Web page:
While this movement is relatively small, Wu believes that it is been artificially inflated by fake accounts. "In some cases, the handles tweeting at me have four followers and five thousand tweets; they’re obviously using bots," Wu says. She also says that those at the command center of the GamerGate campaign are highly trained hackers who are experts at anonymously carrying out harm on the Internet. To them, this kind of harassment may just be another weapon in their arsenal to achieve their goal of keeping women out of the gaming world.
In the midst of this overflowing misogyny, some GamerGate supporters make the case that the movement has gotten away from its roots. Adam Baldwin, the actor who coined the term, argues that GamerGate was always about the noble fight to uphold journalistic ethics in the gaming industry. While Baldwin and others are trying to distance themselves from the harassment, it is getting increasingly difficult for them to do so. Whether they like it or not, GamerGate has been co-opted by a small group of extremely misogynistic supporters who have changed the direction of the conversation.
Illustrated by Shawna Huang.
The Tides Are Turning
Quinn, Sarkeesian, and Wu, along with other prominent women in the gaming industry, are refusing to let GamerGate win. And, they’re using a multi-pronged approach to fight back. They’re calling on big gaming companies to take a stand and call out this behavior. They’re also getting the authorities involved: The FBI and the police are currently searching for the culprits behind the threatening tweets and emails to bring them to justice.
While women in the gaming industry are generally strong supporters of Internet privacy, they recognize that part of the reason for the harassment they have experienced is that privacy laws allow people to say abusive and threatening things anonymously, and without the fear of being discovered. Women under threat are taking their concerns to their state officials and the White House. "I don’t think this is a true/false equation," says Wu. "The law is much more interesting and nuanced than that. I have faith the people who work on Internet jurisprudence can make smart policies that allow Internet users to maintain their privacy while also preventing men from terrorizing women online."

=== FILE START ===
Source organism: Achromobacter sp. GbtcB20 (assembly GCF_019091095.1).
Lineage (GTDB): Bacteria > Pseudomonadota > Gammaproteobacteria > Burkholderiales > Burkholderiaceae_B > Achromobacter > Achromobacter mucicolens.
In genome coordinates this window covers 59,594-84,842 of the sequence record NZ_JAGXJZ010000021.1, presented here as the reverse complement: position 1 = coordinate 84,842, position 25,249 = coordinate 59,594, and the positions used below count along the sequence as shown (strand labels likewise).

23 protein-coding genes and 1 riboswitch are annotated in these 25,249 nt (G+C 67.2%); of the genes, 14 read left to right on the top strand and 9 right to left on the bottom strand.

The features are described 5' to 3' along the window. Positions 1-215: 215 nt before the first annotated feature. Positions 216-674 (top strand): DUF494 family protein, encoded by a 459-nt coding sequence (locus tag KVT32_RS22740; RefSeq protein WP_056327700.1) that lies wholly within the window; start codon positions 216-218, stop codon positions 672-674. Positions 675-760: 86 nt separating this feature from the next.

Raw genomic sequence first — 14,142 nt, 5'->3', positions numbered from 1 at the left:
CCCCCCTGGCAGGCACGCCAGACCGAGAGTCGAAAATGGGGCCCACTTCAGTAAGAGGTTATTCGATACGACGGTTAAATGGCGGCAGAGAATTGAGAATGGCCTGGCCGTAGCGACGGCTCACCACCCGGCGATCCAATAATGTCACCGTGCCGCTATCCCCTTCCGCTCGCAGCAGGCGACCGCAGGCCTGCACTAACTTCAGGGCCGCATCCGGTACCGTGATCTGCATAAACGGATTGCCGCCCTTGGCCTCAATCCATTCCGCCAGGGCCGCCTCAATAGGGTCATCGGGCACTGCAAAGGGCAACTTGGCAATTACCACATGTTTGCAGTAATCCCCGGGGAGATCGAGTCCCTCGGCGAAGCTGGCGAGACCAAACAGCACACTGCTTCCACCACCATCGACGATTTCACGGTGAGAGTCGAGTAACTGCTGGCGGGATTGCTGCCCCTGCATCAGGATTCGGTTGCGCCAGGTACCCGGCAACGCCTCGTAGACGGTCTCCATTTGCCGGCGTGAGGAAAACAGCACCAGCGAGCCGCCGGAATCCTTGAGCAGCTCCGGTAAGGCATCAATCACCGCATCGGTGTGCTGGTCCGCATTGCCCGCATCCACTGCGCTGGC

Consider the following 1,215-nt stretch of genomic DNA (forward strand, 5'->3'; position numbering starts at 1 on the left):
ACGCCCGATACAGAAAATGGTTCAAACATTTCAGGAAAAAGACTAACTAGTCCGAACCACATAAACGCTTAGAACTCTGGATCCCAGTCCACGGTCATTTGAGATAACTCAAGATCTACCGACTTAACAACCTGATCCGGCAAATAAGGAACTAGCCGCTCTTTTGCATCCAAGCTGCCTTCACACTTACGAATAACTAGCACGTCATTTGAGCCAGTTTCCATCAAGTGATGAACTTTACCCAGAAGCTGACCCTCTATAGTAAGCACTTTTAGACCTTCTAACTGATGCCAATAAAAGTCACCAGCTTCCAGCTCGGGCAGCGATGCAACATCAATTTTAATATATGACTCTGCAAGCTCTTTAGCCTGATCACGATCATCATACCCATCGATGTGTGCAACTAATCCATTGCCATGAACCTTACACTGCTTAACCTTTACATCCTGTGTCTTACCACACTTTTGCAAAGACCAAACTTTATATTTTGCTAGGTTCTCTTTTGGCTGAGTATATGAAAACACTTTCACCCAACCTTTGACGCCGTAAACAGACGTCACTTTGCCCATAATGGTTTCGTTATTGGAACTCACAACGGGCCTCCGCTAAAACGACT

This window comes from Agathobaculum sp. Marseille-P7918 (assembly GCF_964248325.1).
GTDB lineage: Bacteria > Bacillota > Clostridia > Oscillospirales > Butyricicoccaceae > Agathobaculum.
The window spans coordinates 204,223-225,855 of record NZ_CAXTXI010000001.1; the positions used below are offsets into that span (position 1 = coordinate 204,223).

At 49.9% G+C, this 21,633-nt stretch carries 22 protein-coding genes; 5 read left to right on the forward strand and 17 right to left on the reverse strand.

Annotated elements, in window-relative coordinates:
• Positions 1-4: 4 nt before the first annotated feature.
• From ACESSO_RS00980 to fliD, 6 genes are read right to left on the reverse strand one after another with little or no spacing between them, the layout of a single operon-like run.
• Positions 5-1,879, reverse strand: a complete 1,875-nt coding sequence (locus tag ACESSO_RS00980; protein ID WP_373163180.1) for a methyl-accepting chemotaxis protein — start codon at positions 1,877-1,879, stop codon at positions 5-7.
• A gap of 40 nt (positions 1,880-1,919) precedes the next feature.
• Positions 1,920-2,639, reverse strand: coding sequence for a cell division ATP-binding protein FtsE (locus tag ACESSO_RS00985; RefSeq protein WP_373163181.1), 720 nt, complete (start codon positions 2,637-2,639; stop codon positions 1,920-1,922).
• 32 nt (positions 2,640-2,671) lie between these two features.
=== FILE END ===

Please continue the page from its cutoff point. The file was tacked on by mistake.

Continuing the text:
The battle is far from over, but the tides appear to be turning. GamerGate has jumped from an obscure struggle within the gaming community to a widespread discussion in the mainstream media about how women are made to feel unsafe on the Internet. Early on, GamerGate supporters appeared to have the upper edge, going so far as to bully major corporations like Intel from advertising on female friendly gaming sites. (Intel has since apologized and avowed its support for women in gaming.) But, now, as women in the gaming community tell their stories on major newspapers and TV shows, they are receiving more support than ever before. GamerGate represents the growing pains of an industry in the midst of a transformation, as brave women begin to topple strongholds in a male-dominated space.